GETTING MORE TALE #820: No More Tears
(Coda – 1991 Was the End and 1991 Was the Beginning)
Part One: The Last Note of Freedom
Part Two: 1991 Was the End and 1991 Was the Beginning
Part Three: 1991 Was the End and 1991 Was the Beginning (continued)
Here’s a bold statement: I feel that personal rock history is a part of the greater body of work that is the history of the genre. In other words, I think that stories of people like me, buying and listening to rock music, are important components of the greater gestalt. When we publish our stories permanently, they are assimilated into the collective history. Writers like Martin Popoff and Chuck Klosterman are often at their most entertaining when talking about their own tales of childhood musical discovery.
When a memory comes back it can be as vivid as the day it happened, and I try to capture that. The 1991 trilogy (quadrilogy?) has taken a couple months to come together and who knows, there might be another instalment if more memories surface. I won’t lie — it’s been an emotional process! No more tears? Maybe for now!
It’s important for me to recognise somebody who was there on the periphery of all these happenings in 1991. Peter M. Cavan didn’t do things the way the rest of us did. He began working immediately with the goal of becoming an electrical apprentice and eventually an electrician, which he did. He didn’t disappear after highschool. The first time he came to the cottage was in the summer of 1991 and that kicked off a serious friendship and many, many years of cottage trips. Peter worked hard but Peter also played hard, not letting time go by without doing something. Whether it be throwing a ball around, cooking a meal, driving into town to buy fireworks or frisbee at the beach, Peter kept moving.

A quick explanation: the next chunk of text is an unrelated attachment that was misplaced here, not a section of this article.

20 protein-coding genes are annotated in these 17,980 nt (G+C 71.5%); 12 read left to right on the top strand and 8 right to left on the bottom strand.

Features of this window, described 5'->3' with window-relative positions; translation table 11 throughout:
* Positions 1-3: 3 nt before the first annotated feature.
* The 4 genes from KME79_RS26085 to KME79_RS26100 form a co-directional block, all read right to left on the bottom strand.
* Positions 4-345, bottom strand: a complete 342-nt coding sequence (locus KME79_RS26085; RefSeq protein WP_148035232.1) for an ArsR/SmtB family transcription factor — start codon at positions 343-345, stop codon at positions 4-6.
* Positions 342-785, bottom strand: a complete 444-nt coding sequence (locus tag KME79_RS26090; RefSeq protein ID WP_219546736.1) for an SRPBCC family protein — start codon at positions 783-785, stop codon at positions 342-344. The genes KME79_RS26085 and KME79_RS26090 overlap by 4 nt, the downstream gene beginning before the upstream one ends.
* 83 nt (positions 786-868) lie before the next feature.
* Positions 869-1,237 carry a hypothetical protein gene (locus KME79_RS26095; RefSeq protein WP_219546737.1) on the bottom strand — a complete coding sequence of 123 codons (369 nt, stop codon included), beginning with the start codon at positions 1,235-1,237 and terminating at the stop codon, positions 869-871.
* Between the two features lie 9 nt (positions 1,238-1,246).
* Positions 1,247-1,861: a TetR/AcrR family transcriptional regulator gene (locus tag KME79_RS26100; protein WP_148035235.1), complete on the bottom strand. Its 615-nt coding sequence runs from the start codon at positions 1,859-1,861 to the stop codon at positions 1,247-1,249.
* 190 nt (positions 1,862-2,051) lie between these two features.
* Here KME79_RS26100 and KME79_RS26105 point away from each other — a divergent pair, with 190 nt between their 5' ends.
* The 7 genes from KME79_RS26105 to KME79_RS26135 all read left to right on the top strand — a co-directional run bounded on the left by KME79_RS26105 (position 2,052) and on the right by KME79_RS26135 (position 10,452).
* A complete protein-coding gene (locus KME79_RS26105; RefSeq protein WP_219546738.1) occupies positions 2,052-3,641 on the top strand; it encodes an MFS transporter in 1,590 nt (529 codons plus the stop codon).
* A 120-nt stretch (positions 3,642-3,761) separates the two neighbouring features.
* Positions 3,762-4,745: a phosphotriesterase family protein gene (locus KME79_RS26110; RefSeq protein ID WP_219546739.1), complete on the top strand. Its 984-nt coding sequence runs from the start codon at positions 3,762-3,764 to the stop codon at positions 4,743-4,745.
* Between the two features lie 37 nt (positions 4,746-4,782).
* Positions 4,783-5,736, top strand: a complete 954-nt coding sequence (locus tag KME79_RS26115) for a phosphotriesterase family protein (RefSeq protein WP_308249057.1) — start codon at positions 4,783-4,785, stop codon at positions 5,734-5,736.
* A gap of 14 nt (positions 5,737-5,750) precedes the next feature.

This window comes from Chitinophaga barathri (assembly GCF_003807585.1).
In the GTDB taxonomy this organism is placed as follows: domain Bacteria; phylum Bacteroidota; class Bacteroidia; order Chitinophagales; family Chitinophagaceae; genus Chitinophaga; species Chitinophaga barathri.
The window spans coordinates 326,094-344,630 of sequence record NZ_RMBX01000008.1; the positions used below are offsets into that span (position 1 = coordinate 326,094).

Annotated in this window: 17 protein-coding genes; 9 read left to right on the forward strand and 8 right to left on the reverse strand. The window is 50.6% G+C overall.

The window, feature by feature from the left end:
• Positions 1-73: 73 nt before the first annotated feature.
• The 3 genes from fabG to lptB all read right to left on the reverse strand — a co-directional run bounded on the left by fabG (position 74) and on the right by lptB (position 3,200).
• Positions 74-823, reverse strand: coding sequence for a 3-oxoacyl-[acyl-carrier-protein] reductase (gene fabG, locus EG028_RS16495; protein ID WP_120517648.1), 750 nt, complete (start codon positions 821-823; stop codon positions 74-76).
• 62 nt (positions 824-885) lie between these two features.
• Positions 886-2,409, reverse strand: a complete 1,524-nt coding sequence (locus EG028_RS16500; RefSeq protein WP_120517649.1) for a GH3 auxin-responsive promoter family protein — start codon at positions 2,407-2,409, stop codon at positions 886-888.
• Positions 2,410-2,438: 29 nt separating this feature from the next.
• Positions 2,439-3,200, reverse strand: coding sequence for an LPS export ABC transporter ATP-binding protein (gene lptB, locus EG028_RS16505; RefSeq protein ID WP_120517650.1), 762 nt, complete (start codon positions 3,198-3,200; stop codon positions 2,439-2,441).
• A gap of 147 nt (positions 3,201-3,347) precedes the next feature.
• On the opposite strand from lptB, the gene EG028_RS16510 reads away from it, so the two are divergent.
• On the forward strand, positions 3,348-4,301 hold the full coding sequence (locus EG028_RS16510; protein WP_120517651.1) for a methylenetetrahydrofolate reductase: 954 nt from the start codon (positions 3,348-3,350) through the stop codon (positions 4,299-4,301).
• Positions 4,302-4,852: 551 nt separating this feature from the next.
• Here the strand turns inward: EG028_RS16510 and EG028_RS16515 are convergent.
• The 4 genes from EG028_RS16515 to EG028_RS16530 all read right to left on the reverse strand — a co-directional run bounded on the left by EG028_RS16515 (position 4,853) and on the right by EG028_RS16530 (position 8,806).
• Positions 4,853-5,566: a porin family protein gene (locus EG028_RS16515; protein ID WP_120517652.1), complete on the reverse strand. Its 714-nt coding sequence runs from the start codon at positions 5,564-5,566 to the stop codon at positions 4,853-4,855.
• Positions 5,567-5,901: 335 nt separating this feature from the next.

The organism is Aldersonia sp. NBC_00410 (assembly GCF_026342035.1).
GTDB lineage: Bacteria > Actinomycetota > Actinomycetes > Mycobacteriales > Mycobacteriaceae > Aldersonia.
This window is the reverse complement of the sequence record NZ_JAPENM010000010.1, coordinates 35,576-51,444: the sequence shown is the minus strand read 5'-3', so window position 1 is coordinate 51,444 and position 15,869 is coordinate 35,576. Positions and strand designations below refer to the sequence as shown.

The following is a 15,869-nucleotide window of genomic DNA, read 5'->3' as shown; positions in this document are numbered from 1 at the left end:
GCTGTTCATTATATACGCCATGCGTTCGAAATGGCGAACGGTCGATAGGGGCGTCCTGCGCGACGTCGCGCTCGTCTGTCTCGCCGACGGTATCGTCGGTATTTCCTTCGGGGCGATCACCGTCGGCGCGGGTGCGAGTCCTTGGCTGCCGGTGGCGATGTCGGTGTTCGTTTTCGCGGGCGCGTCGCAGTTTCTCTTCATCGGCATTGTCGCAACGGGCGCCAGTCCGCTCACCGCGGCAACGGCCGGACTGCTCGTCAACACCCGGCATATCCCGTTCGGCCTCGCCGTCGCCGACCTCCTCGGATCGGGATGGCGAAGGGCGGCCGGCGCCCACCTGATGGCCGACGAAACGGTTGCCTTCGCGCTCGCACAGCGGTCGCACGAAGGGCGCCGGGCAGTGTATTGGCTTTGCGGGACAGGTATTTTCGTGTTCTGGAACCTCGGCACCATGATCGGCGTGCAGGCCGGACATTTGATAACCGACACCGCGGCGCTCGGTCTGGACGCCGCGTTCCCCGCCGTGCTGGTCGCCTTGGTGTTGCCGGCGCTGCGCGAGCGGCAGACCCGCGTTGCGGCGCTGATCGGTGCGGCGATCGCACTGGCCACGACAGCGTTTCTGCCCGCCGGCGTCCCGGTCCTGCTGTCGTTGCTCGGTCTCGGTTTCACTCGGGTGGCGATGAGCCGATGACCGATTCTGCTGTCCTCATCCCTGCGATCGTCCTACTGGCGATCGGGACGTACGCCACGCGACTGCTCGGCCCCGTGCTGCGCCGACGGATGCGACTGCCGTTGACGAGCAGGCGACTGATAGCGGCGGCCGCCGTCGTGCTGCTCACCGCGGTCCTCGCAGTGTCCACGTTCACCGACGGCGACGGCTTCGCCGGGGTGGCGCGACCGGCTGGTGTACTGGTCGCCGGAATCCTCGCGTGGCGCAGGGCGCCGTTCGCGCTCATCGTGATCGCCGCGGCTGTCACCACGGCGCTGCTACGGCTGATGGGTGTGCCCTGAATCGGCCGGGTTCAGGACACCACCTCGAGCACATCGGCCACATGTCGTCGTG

And Peter’s favourite artist happened to be one of mine: Ozzy Osbourne.
It’s safe to say that No More Tears was one of the biggest albums of 1991 for Pete. When we hung out he always drove. We played the shit out of No More Tears in that car. We always skipped “Mama I’m Coming Home” — always. I didn’t buy my own copy for months because we were listening to it so often. When I did buy No More Tears, it was strange to listen to it without Peter!
Just as I happened to be really ramping up my interest in Black Sabbath, here comes Peter into my life who was also beginning to buy old Black Sabbath. At school, Rob V was teaching me the ins and outs of Black Sabbath and Deep Purple’s discographies. Meanwhile, Peter began travelling to the States a lot for work. Rob V told me of a rare (here anyway) Sabbath track called “Evil Woman”. Peter returned from the US with Black Sabbath’s The Early Years including that very track. I told him he found something special. Today, of course, you can painlessly get all that Sabbath stuff on readily available deluxe editions. You couldn’t back then, if you even knew they existed.
While it is true that life after highschool was lonelier than before, I did have Peter. He was the one guy who never went away. Peter and I went on many adventures in the early 1990s, some of which featured Ozzy or Black Sabbath in the tape deck. Peter is a part of my personal rock history and therefore part of the greater whole. Somewhere out there is a family who wonders to this day why Ozzy Osbourne was yelling “YOU BASTARDS!” at them while Peter and I passed them in our car. It’s because we synched it up that way thinking it would be funny. And it kinda was. We were adults, sort of. He was learning to be an electrician and I was becoming acquainted with the history of 18th century Russia. But we still laughed at fart jokes and blasted the Ozzy because why not? Why do you have to leave that behind?
You don’t. Celebrate your personal rock history and the rich tapestry of memories that comes with it.